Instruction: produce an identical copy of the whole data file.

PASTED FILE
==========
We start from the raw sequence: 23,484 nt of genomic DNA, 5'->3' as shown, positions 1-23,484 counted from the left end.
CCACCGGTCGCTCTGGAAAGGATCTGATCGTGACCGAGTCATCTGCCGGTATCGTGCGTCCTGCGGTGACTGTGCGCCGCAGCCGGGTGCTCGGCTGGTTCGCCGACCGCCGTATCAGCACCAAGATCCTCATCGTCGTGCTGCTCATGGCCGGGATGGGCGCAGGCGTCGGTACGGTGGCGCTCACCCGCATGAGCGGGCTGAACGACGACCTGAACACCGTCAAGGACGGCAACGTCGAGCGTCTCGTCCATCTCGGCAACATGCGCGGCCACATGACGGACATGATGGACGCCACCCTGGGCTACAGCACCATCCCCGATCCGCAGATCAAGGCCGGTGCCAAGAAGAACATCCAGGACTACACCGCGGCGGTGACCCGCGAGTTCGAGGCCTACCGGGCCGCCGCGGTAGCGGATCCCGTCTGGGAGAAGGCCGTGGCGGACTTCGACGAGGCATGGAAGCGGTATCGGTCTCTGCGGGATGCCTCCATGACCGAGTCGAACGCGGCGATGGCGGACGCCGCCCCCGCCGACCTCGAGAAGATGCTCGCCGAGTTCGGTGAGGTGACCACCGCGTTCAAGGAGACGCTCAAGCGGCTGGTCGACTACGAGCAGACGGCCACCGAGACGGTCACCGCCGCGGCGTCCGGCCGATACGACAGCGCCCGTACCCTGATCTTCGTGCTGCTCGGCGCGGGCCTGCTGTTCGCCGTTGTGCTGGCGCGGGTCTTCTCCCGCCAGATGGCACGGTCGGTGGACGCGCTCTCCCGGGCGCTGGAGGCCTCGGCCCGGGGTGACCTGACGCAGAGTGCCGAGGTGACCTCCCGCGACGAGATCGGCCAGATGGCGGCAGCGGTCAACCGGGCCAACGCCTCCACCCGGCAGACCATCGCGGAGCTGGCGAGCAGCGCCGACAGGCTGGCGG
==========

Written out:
We start from the raw sequence: 23,484 nt of genomic DNA, 5'->3' as shown, positions 1-23,484 counted from the left end.
CCACCGGTCGCTCTGGAAAGGATCTGATCGTGACCGAGTCATCTGCCGGTATCGTGCGTCCTGCGGTGACTGTGCGCCGCAGCCGGGTGCTCGGCTGGTTCGCCGACCGCCGTATCAGCACCAAGATCCTCATCGTCGTGCTGCTCATGGCCGGGATGGGCGCAGGCGTCGGTACGGTGGCGCTCACCCGCATGAGCGGGCTGAACGACGACCTGAACACCGTCAAGGACGGCAACGTCGAGCGTCTCGTCCATCTCGGCAACATGCGCGGCCACATGACGGACATGATGGACGCCACCCTGGGCTACAGCACCATCCCCGATCCGCAGATCAAGGCCGGTGCCAAGAAGAACATCCAGGACTACACCGCGGCGGTGACCCGCGAGTTCGAGGCCTACCGGGCCGCCGCGGTAGCGGATCCCGTCTGGGAGAAGGCCGTGGCGGACTTCGACGAGGCATGGAAGCGGTATCGGTCTCTGCGGGATGCCTCCATGACCGAGTCGAACGCGGCGATGGCGGACGCCGCCCCCGCCGACCTCGAGAAGATGCTCGCCGAGTTCGGTGAGGTGACCACCGCGTTCAAGGAGACGCTCAAGCGGCTGGTCGACTACGAGCAGACGGCCACCGAGACGGTCACCGCCGCGGCGTCCGGCCGATACGACAGCGCCCGTACCCTGATCTTCGTGCTGCTCGGCGCGGGCCTGCTGTTCGCCGTTGTGCTGGCGCGGGTCTTCTCCCGCCAGATGGCACGGTCGGTGGACGCGCTCTCCCGGGCGCTGGAGGCCTCGGCCCGGGGTGACCTGACGCAGAGTGCCGAGGTGACCTCCCGCGACGAGATCGGCCAGATGGCGGCAGCGGTCAACCGGGCCAACGCCTCCACCCGGCAGACCATCGCGGAGCTGGCGAGCAGCGCCGACAGGCTGGCGG